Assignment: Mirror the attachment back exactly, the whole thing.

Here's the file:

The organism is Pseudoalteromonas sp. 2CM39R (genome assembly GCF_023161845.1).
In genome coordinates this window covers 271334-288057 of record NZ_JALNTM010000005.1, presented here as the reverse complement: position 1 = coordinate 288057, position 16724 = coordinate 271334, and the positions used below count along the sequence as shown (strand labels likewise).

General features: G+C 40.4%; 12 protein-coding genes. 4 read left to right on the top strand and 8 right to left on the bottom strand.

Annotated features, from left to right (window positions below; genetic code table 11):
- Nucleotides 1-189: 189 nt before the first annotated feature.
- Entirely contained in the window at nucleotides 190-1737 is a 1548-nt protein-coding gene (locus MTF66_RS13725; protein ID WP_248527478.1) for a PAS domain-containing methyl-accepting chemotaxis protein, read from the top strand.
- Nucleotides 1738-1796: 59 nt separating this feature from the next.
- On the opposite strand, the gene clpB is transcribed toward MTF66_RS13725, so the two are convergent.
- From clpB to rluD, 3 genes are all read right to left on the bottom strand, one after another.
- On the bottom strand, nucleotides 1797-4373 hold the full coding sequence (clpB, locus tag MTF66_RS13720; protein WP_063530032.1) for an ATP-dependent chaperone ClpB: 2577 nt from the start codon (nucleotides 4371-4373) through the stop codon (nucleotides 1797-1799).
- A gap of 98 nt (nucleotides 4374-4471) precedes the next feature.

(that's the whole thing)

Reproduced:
The organism is Pseudoalteromonas sp. 2CM39R (genome assembly GCF_023161845.1).
In genome coordinates this window covers 271334-288057 of record NZ_JALNTM010000005.1, presented here as the reverse complement: position 1 = coordinate 288057, position 16724 = coordinate 271334, and the positions used below count along the sequence as shown (strand labels likewise).

General features: G+C 40.4%; 12 protein-coding genes. 4 read left to right on the top strand and 8 right to left on the bottom strand.

Annotated features, from left to right (window positions below; genetic code table 11):
- Nucleotides 1-189: 189 nt before the first annotated feature.
- Entirely contained in the window at nucleotides 190-1737 is a 1548-nt protein-coding gene (locus MTF66_RS13725; protein ID WP_248527478.1) for a PAS domain-containing methyl-accepting chemotaxis protein, read from the top strand.
- Nucleotides 1738-1796: 59 nt separating this feature from the next.
- On the opposite strand, the gene clpB is transcribed toward MTF66_RS13725, so the two are convergent.
- From clpB to rluD, 3 genes are all read right to left on the bottom strand, one after another.
- On the bottom strand, nucleotides 1797-4373 hold the full coding sequence (clpB, locus tag MTF66_RS13720; protein WP_063530032.1) for an ATP-dependent chaperone ClpB: 2577 nt from the start codon (nucleotides 4371-4373) through the stop codon (nucleotides 1797-1799).
- A gap of 98 nt (nucleotides 4374-4471) precedes the next feature.